The brilliant classical scholar and poet A. E. Housman had a profound mistrust of opinions that are shared by a large number of people. Even, perhaps especially, when the vast majority of manuscripts contained the same version of a line of Latin poetry, the former Cambridge University professor was dogged in pursuit of what he saw as a more likely — and correct — alternative. His views on last month’s presidential elections in Northern Cyprus would doubtless have been entertaining and scathing in equal measure.
The anonymous commentators and analysts so oft quoted (or invented) by political writers have mostly been trotting out the same, simplistic line of the likely effects of the outcome, no matter who won.
The incumbent president, Mehmet Ali Talat, was credited with holding 71 meetings with his long-time fellow trade unionist, Greek Cypriot leader Demetris Christofias, which led to a series of unofficial and unenforceable agreements between the two sides of the divided Island, which was split in 1974 when Turkey invaded after a Greece-backed coup attempt. All these would be jeopardized, ran conventional wisdom, if the so-called nationalist hardliner, Turkish Cypriot Premier Dervis Eroglu, were to win the April 18 vote. The entire process of unification for an island now in its 36th year of division would be put on hold at best and vanish forever at worst.
Eroglu won an absolute majority in the first vote, eliminating the need for a run-off the following Sunday. And with that victory, the pundits continued, Turkey’s chances of joining the European Union suffered another devastating reverse. All of this somewhat misses the point.
Turkey’s ruling Justice and Development Party (AKP) calls the shots in the Turkish Republic of Northern Cyprus (TRNC) and it made very little difference who actually won last month. Turkish-Cypriots are financially dependent on Turkey. Without the $500 million annual contribution from Ankara, the TRNC would sink into bankruptcy faster than Greece. The rhetoric from both candidates during the election was mainly for domestic consumption.
Christofias said he was ready to negotiate with whomever was elected but insisted he would not resume talks from scratch. Eroglu told supporters: “Talks will continue because I want peace more than those who say that I don’t.”
Much more significant is what Recep Tayyip Erdogan, the Turkish prime minister, had to say. His clear disdain for what he sees as disruptive tactics from the European Union was illustrated by his public description of the union as a Christian club. It may well be true that a solution to the Cyprus issue is a prerequisite for Turkish EU membership. However, rapid accession is unlikely with or without a solution, and Erdogan’s desire for an answer to the divided island’s problems has other motives. Opening the northern side to direct trade would improve its economy and eventually lessen its dependence on Ankara’s money, and a reduction in the 30,000 troops stationed there would cut Turkey’s contribution to maintaining their presence.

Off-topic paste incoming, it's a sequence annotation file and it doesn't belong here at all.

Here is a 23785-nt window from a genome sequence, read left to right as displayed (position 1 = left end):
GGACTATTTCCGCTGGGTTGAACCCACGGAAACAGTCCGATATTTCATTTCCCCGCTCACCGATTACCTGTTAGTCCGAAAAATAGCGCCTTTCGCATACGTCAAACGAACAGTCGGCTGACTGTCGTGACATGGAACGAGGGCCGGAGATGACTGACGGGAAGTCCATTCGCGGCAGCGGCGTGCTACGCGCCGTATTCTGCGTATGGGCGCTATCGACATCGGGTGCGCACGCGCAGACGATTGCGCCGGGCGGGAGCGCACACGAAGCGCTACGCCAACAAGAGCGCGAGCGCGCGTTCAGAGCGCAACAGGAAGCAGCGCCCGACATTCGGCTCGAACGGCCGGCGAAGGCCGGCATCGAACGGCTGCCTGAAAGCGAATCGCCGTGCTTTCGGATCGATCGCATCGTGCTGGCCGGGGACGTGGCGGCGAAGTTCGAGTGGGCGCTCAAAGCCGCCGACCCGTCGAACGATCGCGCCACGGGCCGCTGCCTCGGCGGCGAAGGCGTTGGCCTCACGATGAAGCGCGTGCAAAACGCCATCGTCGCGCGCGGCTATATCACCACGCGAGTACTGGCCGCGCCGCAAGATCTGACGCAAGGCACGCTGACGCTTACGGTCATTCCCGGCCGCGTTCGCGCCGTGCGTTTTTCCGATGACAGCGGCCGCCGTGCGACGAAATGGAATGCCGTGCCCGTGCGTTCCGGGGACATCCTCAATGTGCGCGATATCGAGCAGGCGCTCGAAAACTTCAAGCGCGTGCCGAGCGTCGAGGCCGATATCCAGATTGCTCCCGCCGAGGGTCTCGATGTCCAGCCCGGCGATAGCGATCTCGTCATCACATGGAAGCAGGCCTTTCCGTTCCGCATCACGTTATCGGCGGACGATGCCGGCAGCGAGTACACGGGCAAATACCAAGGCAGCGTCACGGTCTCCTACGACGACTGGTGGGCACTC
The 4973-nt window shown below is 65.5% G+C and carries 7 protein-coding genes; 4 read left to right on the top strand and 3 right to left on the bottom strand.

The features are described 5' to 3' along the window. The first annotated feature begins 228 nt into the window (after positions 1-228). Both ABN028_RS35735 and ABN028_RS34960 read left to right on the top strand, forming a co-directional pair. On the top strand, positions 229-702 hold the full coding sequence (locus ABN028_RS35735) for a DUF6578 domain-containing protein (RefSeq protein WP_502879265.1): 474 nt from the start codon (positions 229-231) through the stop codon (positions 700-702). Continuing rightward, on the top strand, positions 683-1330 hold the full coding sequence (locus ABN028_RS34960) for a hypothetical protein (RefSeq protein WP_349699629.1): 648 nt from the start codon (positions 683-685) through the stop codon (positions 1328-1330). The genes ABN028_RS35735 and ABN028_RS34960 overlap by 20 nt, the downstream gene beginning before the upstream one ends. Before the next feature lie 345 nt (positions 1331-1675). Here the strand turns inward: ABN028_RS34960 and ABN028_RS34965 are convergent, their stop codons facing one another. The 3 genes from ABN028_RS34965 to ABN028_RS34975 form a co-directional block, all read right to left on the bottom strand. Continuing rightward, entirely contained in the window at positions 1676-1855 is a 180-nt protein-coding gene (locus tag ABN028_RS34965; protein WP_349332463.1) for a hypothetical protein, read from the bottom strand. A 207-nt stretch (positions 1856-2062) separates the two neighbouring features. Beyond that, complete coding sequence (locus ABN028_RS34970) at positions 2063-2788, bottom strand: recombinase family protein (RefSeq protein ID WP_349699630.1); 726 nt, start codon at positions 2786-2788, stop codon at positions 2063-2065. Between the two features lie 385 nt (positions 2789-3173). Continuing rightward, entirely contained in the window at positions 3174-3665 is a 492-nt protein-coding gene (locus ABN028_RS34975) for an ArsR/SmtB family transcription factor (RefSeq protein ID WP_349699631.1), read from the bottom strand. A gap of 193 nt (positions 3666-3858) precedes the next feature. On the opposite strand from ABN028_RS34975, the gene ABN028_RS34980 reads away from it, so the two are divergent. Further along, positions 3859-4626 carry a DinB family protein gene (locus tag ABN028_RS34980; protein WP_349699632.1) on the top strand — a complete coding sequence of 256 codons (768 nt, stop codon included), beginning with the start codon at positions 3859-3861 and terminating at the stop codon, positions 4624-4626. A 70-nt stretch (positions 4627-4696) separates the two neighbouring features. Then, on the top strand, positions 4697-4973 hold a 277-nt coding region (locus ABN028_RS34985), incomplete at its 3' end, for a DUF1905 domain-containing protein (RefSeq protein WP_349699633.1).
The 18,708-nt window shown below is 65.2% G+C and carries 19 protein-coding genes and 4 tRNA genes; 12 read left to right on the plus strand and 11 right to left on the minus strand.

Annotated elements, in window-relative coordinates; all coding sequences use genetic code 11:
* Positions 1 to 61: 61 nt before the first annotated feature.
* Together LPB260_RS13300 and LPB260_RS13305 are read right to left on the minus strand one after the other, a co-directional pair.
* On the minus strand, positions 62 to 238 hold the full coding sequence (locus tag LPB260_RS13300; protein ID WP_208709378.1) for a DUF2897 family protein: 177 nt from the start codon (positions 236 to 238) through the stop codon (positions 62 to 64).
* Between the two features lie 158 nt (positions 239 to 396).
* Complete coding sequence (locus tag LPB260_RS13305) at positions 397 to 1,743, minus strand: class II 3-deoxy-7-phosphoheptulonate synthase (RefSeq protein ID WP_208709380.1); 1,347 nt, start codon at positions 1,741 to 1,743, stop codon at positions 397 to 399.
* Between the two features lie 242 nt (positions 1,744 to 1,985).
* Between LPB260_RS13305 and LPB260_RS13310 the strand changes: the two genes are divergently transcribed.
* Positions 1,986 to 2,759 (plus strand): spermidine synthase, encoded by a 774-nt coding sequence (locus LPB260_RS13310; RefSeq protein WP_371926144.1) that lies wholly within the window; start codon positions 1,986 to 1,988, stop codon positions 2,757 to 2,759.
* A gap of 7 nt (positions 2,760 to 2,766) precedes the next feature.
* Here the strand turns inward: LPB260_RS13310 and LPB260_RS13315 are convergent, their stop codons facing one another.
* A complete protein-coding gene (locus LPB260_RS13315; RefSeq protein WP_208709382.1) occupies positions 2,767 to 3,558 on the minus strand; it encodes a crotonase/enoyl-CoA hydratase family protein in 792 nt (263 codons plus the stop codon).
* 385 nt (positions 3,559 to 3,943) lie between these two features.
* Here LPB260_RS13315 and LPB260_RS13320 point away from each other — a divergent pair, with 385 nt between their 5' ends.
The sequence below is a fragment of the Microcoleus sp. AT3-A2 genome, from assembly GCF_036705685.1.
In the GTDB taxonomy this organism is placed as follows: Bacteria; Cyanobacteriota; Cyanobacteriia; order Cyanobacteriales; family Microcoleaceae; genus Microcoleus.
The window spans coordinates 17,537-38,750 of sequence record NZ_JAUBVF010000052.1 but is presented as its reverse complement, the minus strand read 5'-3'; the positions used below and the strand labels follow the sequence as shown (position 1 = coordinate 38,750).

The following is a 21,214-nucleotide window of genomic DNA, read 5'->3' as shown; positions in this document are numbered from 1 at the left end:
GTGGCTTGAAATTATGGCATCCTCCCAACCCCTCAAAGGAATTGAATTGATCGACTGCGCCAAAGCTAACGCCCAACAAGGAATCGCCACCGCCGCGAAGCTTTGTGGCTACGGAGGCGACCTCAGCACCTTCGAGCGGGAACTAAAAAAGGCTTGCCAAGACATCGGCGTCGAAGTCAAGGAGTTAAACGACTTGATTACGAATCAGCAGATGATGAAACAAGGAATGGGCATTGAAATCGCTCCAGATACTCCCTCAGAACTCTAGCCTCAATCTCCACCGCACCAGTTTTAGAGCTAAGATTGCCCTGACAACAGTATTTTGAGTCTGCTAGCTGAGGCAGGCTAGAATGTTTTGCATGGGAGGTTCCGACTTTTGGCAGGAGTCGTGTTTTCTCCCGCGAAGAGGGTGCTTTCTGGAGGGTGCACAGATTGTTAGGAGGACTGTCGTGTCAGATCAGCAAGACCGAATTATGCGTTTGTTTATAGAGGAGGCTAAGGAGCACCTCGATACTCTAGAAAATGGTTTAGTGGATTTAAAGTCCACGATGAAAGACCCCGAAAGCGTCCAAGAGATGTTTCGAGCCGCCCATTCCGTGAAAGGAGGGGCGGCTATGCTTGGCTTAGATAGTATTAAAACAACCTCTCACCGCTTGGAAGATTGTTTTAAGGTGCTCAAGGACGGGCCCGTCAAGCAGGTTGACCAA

Even additional benefits accorded to Turkish Cypriots if they become “official” members of the European Union alongside their fellow Cypriots in the south are less than they might appear. Around 40 percent — or 80,000 — Turkish Cypriots already hold EU passports. Roughly the same number cross into Greek-Cyprus daily to work jobs that pay far more than the equivalent employment in the north.
For all the publicity surrounding the Talat-Christofias talks, nothing of worth was achieved in two crucial areas — a system of governance or a solution to the property problem. In the north, 30,000 villas and apartments have been built since the split, mainly on land owned by Greek Cypriots. Properties subject to claims by their former owners are being sold at discount prices to foreigners, perhaps unaware of the difficulties of ever securing full title to them. The land problem is not one-sided. The land that houses the old Larnaca Airport and part of the terra firma on which the new one stands belongs to Turkish Cypriots. Optimism stemming from the 18 months of meetings between politicians on both sides of the island is based on little, save an excess of shallow public relations, cheerfully and regularly trotted out by the foreign media.
Housman-style followers of useful information would do better to watch for results from Erdogan’s visit to Athens this month.
PETER GRIMSDITCH is Executive’s Istanbul correspondent